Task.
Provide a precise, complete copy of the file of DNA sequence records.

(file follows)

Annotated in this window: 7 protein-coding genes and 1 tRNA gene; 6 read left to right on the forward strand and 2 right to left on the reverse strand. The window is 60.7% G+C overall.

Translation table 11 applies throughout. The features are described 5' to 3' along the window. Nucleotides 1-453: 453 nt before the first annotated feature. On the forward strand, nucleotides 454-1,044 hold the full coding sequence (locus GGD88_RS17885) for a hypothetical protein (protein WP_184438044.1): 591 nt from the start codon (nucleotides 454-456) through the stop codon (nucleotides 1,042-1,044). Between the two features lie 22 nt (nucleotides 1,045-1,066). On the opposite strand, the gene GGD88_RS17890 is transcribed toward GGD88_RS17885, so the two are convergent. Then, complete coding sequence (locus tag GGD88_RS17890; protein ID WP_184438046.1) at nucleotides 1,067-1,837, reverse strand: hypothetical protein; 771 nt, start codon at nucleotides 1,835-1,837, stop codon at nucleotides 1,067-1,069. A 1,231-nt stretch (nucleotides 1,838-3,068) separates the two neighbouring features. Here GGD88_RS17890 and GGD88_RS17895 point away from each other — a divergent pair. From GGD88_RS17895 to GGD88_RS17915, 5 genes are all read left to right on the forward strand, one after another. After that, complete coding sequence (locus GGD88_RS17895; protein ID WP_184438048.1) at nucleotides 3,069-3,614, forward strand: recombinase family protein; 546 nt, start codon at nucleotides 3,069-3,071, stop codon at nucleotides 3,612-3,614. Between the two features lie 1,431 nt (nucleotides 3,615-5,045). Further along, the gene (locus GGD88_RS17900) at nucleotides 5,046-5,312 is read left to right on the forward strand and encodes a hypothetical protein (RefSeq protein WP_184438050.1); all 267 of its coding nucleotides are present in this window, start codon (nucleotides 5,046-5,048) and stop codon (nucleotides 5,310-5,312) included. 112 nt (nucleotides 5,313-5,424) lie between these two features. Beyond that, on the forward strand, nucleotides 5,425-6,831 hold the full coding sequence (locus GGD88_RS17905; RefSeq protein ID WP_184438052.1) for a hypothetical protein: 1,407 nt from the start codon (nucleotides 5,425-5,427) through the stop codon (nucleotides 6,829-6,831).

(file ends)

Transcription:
Annotated in this window: 7 protein-coding genes and 1 tRNA gene; 6 read left to right on the forward strand and 2 right to left on the reverse strand. The window is 60.7% G+C overall.

Translation table 11 applies throughout. The features are described 5' to 3' along the window. Nucleotides 1-453: 453 nt before the first annotated feature. On the forward strand, nucleotides 454-1,044 hold the full coding sequence (locus GGD88_RS17885) for a hypothetical protein (protein WP_184438044.1): 591 nt from the start codon (nucleotides 454-456) through the stop codon (nucleotides 1,042-1,044). Between the two features lie 22 nt (nucleotides 1,045-1,066). On the opposite strand, the gene GGD88_RS17890 is transcribed toward GGD88_RS17885, so the two are convergent. Then, complete coding sequence (locus tag GGD88_RS17890; protein ID WP_184438046.1) at nucleotides 1,067-1,837, reverse strand: hypothetical protein; 771 nt, start codon at nucleotides 1,835-1,837, stop codon at nucleotides 1,067-1,069. A 1,231-nt stretch (nucleotides 1,838-3,068) separates the two neighbouring features. Here GGD88_RS17890 and GGD88_RS17895 point away from each other — a divergent pair. From GGD88_RS17895 to GGD88_RS17915, 5 genes are all read left to right on the forward strand, one after another. After that, complete coding sequence (locus GGD88_RS17895; protein ID WP_184438048.1) at nucleotides 3,069-3,614, forward strand: recombinase family protein; 546 nt, start codon at nucleotides 3,069-3,071, stop codon at nucleotides 3,612-3,614. Between the two features lie 1,431 nt (nucleotides 3,615-5,045). Further along, the gene (locus GGD88_RS17900) at nucleotides 5,046-5,312 is read left to right on the forward strand and encodes a hypothetical protein (RefSeq protein WP_184438050.1); all 267 of its coding nucleotides are present in this window, start codon (nucleotides 5,046-5,048) and stop codon (nucleotides 5,310-5,312) included. 112 nt (nucleotides 5,313-5,424) lie between these two features. Beyond that, on the forward strand, nucleotides 5,425-6,831 hold the full coding sequence (locus GGD88_RS17905; RefSeq protein ID WP_184438052.1) for a hypothetical protein: 1,407 nt from the start codon (nucleotides 5,425-5,427) through the stop codon (nucleotides 6,829-6,831).